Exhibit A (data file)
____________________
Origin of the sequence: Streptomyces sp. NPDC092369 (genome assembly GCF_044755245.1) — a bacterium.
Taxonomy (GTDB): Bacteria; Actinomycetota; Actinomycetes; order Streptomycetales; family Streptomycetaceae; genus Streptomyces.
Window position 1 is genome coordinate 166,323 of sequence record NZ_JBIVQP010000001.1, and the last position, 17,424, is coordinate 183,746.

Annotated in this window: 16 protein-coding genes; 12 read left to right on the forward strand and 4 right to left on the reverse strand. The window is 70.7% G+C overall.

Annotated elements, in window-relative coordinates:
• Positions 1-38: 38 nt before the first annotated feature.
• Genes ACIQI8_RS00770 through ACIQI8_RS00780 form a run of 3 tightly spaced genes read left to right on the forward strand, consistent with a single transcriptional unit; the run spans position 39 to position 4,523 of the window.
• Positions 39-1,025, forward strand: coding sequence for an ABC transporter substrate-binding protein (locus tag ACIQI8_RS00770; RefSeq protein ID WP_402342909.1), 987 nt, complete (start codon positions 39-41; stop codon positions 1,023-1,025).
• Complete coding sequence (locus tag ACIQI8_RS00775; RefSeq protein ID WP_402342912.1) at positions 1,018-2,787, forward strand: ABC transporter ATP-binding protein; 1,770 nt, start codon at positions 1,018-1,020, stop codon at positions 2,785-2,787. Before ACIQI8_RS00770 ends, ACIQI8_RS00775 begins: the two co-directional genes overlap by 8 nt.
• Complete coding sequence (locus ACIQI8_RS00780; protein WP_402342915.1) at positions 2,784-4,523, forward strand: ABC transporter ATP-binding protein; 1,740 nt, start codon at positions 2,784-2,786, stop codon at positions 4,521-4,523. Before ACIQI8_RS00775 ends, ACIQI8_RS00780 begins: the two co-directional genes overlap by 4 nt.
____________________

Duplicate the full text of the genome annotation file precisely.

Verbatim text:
Origin of the sequence: Streptomyces sp. NPDC092369 (genome assembly GCF_044755245.1) — a bacterium.
Taxonomy (GTDB): Bacteria; Actinomycetota; Actinomycetes; order Streptomycetales; family Streptomycetaceae; genus Streptomyces.
Window position 1 is genome coordinate 166,323 of sequence record NZ_JBIVQP010000001.1, and the last position, 17,424, is coordinate 183,746.

Annotated in this window: 16 protein-coding genes; 12 read left to right on the forward strand and 4 right to left on the reverse strand. The window is 70.7% G+C overall.

Annotated elements, in window-relative coordinates:
• Positions 1-38: 38 nt before the first annotated feature.
• Genes ACIQI8_RS00770 through ACIQI8_RS00780 form a run of 3 tightly spaced genes read left to right on the forward strand, consistent with a single transcriptional unit; the run spans position 39 to position 4,523 of the window.
• Positions 39-1,025, forward strand: coding sequence for an ABC transporter substrate-binding protein (locus tag ACIQI8_RS00770; RefSeq protein ID WP_402342909.1), 987 nt, complete (start codon positions 39-41; stop codon positions 1,023-1,025).
• Complete coding sequence (locus tag ACIQI8_RS00775; RefSeq protein ID WP_402342912.1) at positions 1,018-2,787, forward strand: ABC transporter ATP-binding protein; 1,770 nt, start codon at positions 1,018-1,020, stop codon at positions 2,785-2,787. Before ACIQI8_RS00770 ends, ACIQI8_RS00775 begins: the two co-directional genes overlap by 8 nt.
• Complete coding sequence (locus ACIQI8_RS00780; protein WP_402342915.1) at positions 2,784-4,523, forward strand: ABC transporter ATP-binding protein; 1,740 nt, start codon at positions 2,784-2,786, stop codon at positions 4,521-4,523. Before ACIQI8_RS00775 ends, ACIQI8_RS00780 begins: the two co-directional genes overlap by 4 nt.